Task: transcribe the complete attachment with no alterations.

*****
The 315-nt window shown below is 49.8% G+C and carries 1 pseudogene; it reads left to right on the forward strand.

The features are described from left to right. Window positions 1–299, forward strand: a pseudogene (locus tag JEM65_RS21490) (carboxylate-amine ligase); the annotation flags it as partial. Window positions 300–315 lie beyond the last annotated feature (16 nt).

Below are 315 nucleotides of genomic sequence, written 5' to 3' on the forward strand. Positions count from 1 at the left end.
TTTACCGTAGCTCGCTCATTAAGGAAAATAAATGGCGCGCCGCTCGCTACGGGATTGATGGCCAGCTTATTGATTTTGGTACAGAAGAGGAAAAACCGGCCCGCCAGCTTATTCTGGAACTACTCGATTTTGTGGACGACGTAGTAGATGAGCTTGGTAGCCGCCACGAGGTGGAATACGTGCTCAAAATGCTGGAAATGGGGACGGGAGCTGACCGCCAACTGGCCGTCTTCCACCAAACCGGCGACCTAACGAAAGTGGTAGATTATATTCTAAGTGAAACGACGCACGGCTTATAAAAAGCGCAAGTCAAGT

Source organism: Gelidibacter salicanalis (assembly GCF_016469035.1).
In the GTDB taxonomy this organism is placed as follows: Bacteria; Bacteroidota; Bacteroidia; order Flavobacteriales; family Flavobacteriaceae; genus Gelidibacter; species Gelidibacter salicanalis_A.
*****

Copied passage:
The 315-nt window shown below is 49.8% G+C and carries 1 pseudogene; it reads left to right on the forward strand.

The features are described from left to right. Window positions 1–299, forward strand: a pseudogene (locus tag JEM65_RS21490) (carboxylate-amine ligase); the annotation flags it as partial. Window positions 300–315 lie beyond the last annotated feature (16 nt).

Below are 315 nucleotides of genomic sequence, written 5' to 3' on the forward strand. Positions count from 1 at the left end.
TTTACCGTAGCTCGCTCATTAAGGAAAATAAATGGCGCGCCGCTCGCTACGGGATTGATGGCCAGCTTATTGATTTTGGTACAGAAGAGGAAAAACCGGCCCGCCAGCTTATTCTGGAACTACTCGATTTTGTGGACGACGTAGTAGATGAGCTTGGTAGCCGCCACGAGGTGGAATACGTGCTCAAAATGCTGGAAATGGGGACGGGAGCTGACCGCCAACTGGCCGTCTTCCACCAAACCGGCGACCTAACGAAAGTGGTAGATTATATTCTAAGTGAAACGACGCACGGCTTATAAAAAGCGCAAGTCAAGT

Source organism: Gelidibacter salicanalis (assembly GCF_016469035.1).
In the GTDB taxonomy this organism is placed as follows: Bacteria; Bacteroidota; Bacteroidia; order Flavobacteriales; family Flavobacteriaceae; genus Gelidibacter; species Gelidibacter salicanalis_A.